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using Python 3.3.0, I created a "dictionary" from a csv-file (header: ID;Col1;Col2;Col3;Col4;Col5):


with code

file = "test.csv" 
csv_file = csv.DictReader(open(file, 'r'), delimiter=';', quotechar='"')

and I wanted to copy the lines with ID = 12345 into a new dictionary, NOT into a file. I really nedded to copy into a dictionary, NOT a list, because I wanted to be able to address the column names directly. I tried this by doing

cewl = {}
for row in csv_file:
   if row['ID'] == '12345':

Output is:

{'ID': '12345', 'Col1': '34', 'Col2': '235', 'Col3': 'dontcare', 'Col4': 'muhaha', 'Col5': 'oldone'}

My problem: Only the second line with ID=12345 gets copied, the first one is omitted, I don't know why.

If I try this by copying into a new list (just for testing purposes), everything works fine:

cewl = []
for row in csv_file1:
if row['ID'] == '12345':

Output is :

[{'Col3': 'gnrghrtthr', 'Col2': '8', 'Col1': '12', 'Col5': 'latest', 'Col4': 'tznhltrnhklr', 'ID': '12345'}, 
{'Col3': 'dontcare', 'Col2': '235', 'Col1': '34', 'Col5': 'oldone', 'Col4': 'muhaha', 'ID': '12345'}]

I don't know why this isn't working by copying into the new dictionary...there doesn't seem to be a method like .add or .append for dictreader.

How can I copy my data into a new dictionary without missing any lines ?

share|improve this question
A dictionary is a mapping; decide if you want an ID ('12345') mapped to two or more different pieces of data as in your example, in which case you can map an ID to a list of dictionaries containing distinct mappings of values for keys Col1, Col2, etc. OR something like a list of tuples (ID, Col1, Col2, etc). Think your data structures before you write any code. – Michael Foukarakis Feb 12 '13 at 11:42

What is the expected output? The behaviour is perfectly normal for a dict; you are replacing the values for each key with a new value.

If you wanted the values to be lists of the values for each matching row, it's easier to use a defaultdict with a list factory:

from collections import defaultdict

cewl = defaultdict(list)

for row in csv_file:
   if row['ID'] == '12345':
       for k, v in row.items():


This outputs:

defaultdict(<class 'list'>, {'Col1': ['12', '34'], 'ID': ['12345', '12345'], 'Col2': ['8', '235'], 'Col5': ['latest', 'oldone'], 'Col4': ['tznhltrnhklr', 'muhaha'], 'Col3': ['gnrghrtthr', 'dontcare']})

A defaultdict is a subclass of dict,so print(cewl['Col1']) will print ['12', '34'].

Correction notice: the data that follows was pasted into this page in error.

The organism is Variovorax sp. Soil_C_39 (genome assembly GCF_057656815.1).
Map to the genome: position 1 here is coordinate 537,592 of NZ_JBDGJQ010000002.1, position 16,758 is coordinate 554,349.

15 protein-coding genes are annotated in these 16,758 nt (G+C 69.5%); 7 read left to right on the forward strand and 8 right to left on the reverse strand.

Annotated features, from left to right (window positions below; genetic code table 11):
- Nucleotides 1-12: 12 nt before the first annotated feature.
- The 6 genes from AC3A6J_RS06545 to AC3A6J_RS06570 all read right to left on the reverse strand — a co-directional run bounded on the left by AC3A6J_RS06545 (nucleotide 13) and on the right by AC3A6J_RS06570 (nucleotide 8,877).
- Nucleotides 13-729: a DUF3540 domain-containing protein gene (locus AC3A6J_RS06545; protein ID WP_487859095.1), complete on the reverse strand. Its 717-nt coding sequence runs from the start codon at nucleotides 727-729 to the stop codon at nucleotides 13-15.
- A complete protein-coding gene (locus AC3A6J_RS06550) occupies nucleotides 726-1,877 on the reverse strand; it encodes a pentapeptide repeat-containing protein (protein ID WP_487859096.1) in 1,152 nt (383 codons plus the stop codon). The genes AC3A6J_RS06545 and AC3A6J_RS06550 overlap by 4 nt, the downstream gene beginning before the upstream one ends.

When you use .update() you effectively do this:

for k, v in row.items():
    cewl[k] = v

e.g. set each key in cewl to the value found in the row being processed. When the last row is being processed, it's values overwrite the values of previous rows.

If you want to filter out just the rows that match a certain ID criteria, then adding them to a list is just perfectly fine. You then loop over the matched results to process them:

for row in cewl:
    # do something with matched row

or you can build a generator filter that you wrap around your DictReader() to do the filtering for you, so you don't need to build the list in memory:

def rowfilter(reader, id):
    for row in reader:
        if row['ID'] == id:
            yield row

for row in rowfilter(csv_file, '12345'):
    # do something with matched row
share|improve this answer
@dacoda: A python mapping object maps a key to one value. So somedict['a'] = 1 followed by someddict['a'] = 2 means that you replaced the value for the key 'a'. My proposed solution gives you a list value, and we add items to that list as we find them. I am not certain that you understand how python mappings work though. – Martijn Pieters Feb 12 '13 at 10:52
If you expect a list of dictionaries, then use your list and append rows to that instead. – Martijn Pieters Feb 12 '13 at 10:53
@dacoda: I was able to read your comment just fine, please do not edit answers when a comment will do. I want you to give me the exact expected output, not what you already posted (because 'something like this but different' is not clear). – Martijn Pieters Feb 12 '13 at 11:01
:Thanks, I want to create a copy of my dictionary including only the lines with ID=12345, so the expected output of cewl in this case should be the header and two lines, each with ID 12345 an the corresponding data. – dacoda Feb 12 '13 at 11:03
@dacoda: What are you trying to do? Write out a filtered csv file? The DictReader gives you a sequence of dict objects, like your list output, each with the same keys for each row. You need to be much clearer in what you are trying to do, I am still just guessing here. – Martijn Pieters Feb 12 '13 at 11:07

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